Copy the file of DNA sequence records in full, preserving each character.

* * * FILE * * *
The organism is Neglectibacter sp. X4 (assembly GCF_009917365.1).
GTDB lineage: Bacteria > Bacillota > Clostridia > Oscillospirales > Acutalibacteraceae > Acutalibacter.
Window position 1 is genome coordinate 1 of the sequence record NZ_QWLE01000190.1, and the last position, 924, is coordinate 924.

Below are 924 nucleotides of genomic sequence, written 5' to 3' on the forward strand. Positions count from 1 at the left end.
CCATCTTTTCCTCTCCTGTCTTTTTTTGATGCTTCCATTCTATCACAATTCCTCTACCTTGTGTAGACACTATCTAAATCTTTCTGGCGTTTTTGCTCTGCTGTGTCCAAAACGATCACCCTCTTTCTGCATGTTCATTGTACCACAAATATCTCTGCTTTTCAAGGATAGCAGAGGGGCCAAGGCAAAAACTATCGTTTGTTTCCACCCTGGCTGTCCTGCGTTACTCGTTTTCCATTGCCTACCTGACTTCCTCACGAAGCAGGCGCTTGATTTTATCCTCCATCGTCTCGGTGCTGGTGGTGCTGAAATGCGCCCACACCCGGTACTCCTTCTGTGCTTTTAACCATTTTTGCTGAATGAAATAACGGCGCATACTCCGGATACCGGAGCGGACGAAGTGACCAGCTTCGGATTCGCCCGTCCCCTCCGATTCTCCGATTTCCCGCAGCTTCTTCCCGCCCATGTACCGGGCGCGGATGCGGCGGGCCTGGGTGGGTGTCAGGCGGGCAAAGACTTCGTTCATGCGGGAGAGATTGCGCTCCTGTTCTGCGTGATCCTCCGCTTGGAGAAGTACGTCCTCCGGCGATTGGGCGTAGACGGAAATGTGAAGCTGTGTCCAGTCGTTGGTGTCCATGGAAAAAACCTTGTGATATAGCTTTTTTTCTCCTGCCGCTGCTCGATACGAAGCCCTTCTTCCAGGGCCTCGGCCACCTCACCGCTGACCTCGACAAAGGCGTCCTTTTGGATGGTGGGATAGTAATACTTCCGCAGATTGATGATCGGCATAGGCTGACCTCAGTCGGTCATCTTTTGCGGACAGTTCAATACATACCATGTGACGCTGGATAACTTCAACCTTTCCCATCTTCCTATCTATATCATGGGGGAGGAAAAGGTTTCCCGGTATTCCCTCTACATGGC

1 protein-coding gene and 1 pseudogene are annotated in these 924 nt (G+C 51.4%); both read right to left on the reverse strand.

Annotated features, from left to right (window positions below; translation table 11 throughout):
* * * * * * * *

The organism is Neglectibacter sp. X4 (assembly GCF_009917365.1).
GTDB lineage: Bacteria > Bacillota > Clostridia > Oscillospirales > Acutalibacteraceae > Acutalibacter.
Window position 1 is genome coordinate 1 of the sequence record NZ_QWLE01000190.1, and the last position, 924, is coordinate 924.

Below are 924 nucleotides of genomic sequence, written 5' to 3' on the forward strand. Positions count from 1 at the left end.
CCATCTTTTCCTCTCCTGTCTTTTTTTGATGCTTCCATTCTATCACAATTCCTCTACCTTGTGTAGACACTATCTAAATCTTTCTGGCGTTTTTGCTCTGCTGTGTCCAAAACGATCACCCTCTTTCTGCATGTTCATTGTACCACAAATATCTCTGCTTTTCAAGGATAGCAGAGGGGCCAAGGCAAAAACTATCGTTTGTTTCCACCCTGGCTGTCCTGCGTTACTCGTTTTCCATTGCCTACCTGACTTCCTCACGAAGCAGGCGCTTGATTTTATCCTCCATCGTCTCGGTGCTGGTGGTGCTGAAATGCGCCCACACCCGGTACTCCTTCTGTGCTTTTAACCATTTTTGCTGAATGAAATAACGGCGCATACTCCGGATACCGGAGCGGACGAAGTGACCAGCTTCGGATTCGCCCGTCCCCTCCGATTCTCCGATTTCCCGCAGCTTCTTCCCGCCCATGTACCGGGCGCGGATGCGGCGGGCCTGGGTGGGTGTCAGGCGGGCAAAGACTTCGTTCATGCGGGAGAGATTGCGCTCCTGTTCTGCGTGATCCTCCGCTTGGAGAAGTACGTCCTCCGGCGATTGGGCGTAGACGGAAATGTGAAGCTGTGTCCAGTCGTTGGTGTCCATGGAAAAAACCTTGTGATATAGCTTTTTTTCTCCTGCCGCTGCTCGATACGAAGCCCTTCTTCCAGGGCCTCGGCCACCTCACCGCTGACCTCGACAAAGGCGTCCTTTTGGATGGTGGGATAGTAATACTTCCGCAGATTGATGATCGGCATAGGCTGACCTCAGTCGGTCATCTTTTGCGGACAGTTCAATACATACCATGTGACGCTGGATAACTTCAACCTTTCCCATCTTCCTATCTATATCATGGGGGAGGAAAAGGTTTCCCGGTATTCCCTCTACATGGC

1 protein-coding gene and 1 pseudogene are annotated in these 924 nt (G+C 51.4%); both read right to left on the reverse strand.

Annotated features, from left to right (window positions below; translation table 11 throughout):